At the outbreak of the Second World War, Pendlebury returned to Britain, enlisted in Military Intelligence and was drafted into Military Intelligence (Research). He went back to Crete in 1940 as a British Army captain, in order to organize resistance to invasion in the mountain regions. He was “adopted”, to use Grundon’s appropriate word, by the highly secretive “D” section of MI6, whose task was to train agents, conceal supplies for sabotage, and handle anti-German propaganda. There is no doubt that he loved the atmosphere of mystery and intrigue, as also the adventure of rallying his kapetanoi.

Pendlebury’s part in the Battle for Crete was, however, tragically short-lived: in 1941, he was wounded, then captured, propped up against a wall and shot. Again, Grundon has followed these events very carefully, presenting as much evidence as can now be garnered – although her wider picture of the background to the invasion of Crete is too kind to General Bernard Freyberg, the New Zealander in command of Allied forces on Crete. Antony Beevor’s Crete: The Battle and the Resistance brings out clearly the later Lord Freyberg’s disastrous support for seaborne invasion, and the obstinate misinterpretation of “Ultra” intelligence, which contributed to the loss of the island to the Germans. The downfall of Crete was horribly unnecessary. So was Pendlebury’s death, a tragic waste, except perhaps that his premature decease itself took on an iconic quality. His image has remained unencumbered by the aura of his snobbish wife and untarnished by entanglement in post-war politics.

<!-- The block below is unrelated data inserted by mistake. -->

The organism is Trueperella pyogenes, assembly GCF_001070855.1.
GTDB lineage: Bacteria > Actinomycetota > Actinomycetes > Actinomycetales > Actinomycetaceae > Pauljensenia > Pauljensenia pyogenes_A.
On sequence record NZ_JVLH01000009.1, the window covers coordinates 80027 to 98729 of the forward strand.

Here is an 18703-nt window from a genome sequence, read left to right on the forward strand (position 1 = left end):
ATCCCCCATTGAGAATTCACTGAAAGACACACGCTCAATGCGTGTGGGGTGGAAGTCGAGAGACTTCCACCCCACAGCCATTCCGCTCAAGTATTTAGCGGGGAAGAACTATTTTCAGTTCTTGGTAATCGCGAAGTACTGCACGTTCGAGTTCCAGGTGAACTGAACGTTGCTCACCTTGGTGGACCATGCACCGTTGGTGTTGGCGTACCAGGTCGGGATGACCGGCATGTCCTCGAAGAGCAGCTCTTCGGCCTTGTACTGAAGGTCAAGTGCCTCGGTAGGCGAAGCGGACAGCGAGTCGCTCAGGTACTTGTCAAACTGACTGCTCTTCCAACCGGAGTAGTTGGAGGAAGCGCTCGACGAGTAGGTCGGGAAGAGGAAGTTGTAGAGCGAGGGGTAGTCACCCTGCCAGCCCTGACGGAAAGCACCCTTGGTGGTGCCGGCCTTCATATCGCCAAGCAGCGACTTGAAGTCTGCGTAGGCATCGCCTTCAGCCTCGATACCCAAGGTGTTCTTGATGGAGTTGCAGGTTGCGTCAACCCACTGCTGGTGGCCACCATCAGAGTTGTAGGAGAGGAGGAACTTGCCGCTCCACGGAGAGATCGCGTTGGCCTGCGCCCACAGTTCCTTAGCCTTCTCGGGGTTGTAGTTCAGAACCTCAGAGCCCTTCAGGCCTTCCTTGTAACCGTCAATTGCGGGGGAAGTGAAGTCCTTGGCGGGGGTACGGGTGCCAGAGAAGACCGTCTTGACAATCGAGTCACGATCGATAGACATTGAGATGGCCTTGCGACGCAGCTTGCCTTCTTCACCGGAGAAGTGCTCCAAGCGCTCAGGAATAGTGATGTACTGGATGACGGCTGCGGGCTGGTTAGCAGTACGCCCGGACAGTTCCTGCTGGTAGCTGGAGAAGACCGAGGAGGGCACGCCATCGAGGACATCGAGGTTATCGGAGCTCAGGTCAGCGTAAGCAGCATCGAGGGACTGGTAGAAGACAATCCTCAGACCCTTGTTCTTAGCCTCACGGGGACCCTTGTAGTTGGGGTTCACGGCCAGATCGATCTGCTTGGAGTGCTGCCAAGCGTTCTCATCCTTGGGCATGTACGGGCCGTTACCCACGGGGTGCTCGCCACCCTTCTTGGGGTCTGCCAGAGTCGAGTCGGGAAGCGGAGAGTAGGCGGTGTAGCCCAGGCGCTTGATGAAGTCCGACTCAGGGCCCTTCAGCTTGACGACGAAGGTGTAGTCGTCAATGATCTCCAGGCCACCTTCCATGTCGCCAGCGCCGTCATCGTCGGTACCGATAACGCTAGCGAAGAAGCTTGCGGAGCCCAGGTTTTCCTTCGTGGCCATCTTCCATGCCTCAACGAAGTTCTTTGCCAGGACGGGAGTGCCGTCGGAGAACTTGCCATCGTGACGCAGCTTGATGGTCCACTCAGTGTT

The Rash Adventurer is a thorough and authoritative biography, based on detailed research, which gives us at every point the facts underpinning the myth of the man. As well as reaching deep in archives and libraries, Imogen Grundon seems to have interviewed almost every survivor in the field. There is one story she omits, however, perhaps because none of her elderly interlocutors cared to repeat it – the story passed down among Egyptologists, that, as he faced the firing squad, John Pendlebury’s last words were “Fuck you!”.

Rare video of Pendlebury excavating in Egypt as well as showing off his athletic prowess.

Audible

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7 thoughts on “The magnetic John Pendlebury

  1. mark kennedy

    just read The Villa Ariadne by Dilys Powel, where JDSP is talked about in great detail and what a classic guy

    Reply
  2. Pingback: Perkins and Pendlebury in Crete, and a hunt for Xan Fielding’s grave | Patrick Leigh Fermor

  3. John Chapman

    I was at the ASTENE conference in Oxford in July. There was a paper by Rosalind Janssen, Egyptologist from Birkbeck, on Pendlebury. The film at Amarna was shown.

    She scotched both the firing squad and ‘Fuck You” stories. It seems that when JP was buried a doctor could only see one wound, and according to the evidence of the women of the house he was lying wounded in, John arose from his bed to help them when the Germans arrived. The exertion caused his wound to haemorrhage and this caused his death.

    Reply
    1. john johnson

      The above letter is correct,A copy of ,it was given to my wife by a relation of John Pendlebury about 9 years ago and passed on to R Jannson about 8 years ago when she was doing recearch on the subject.J Johnson .Horus Egtptology society ,Wigan

      Reply
      1. Michele Lehmann Kim

        Hello,
        I think I own the level (tool) of J. Pendelbury. I read that you have contact with one of his relations. Could you give me this contact of this person?

        Reply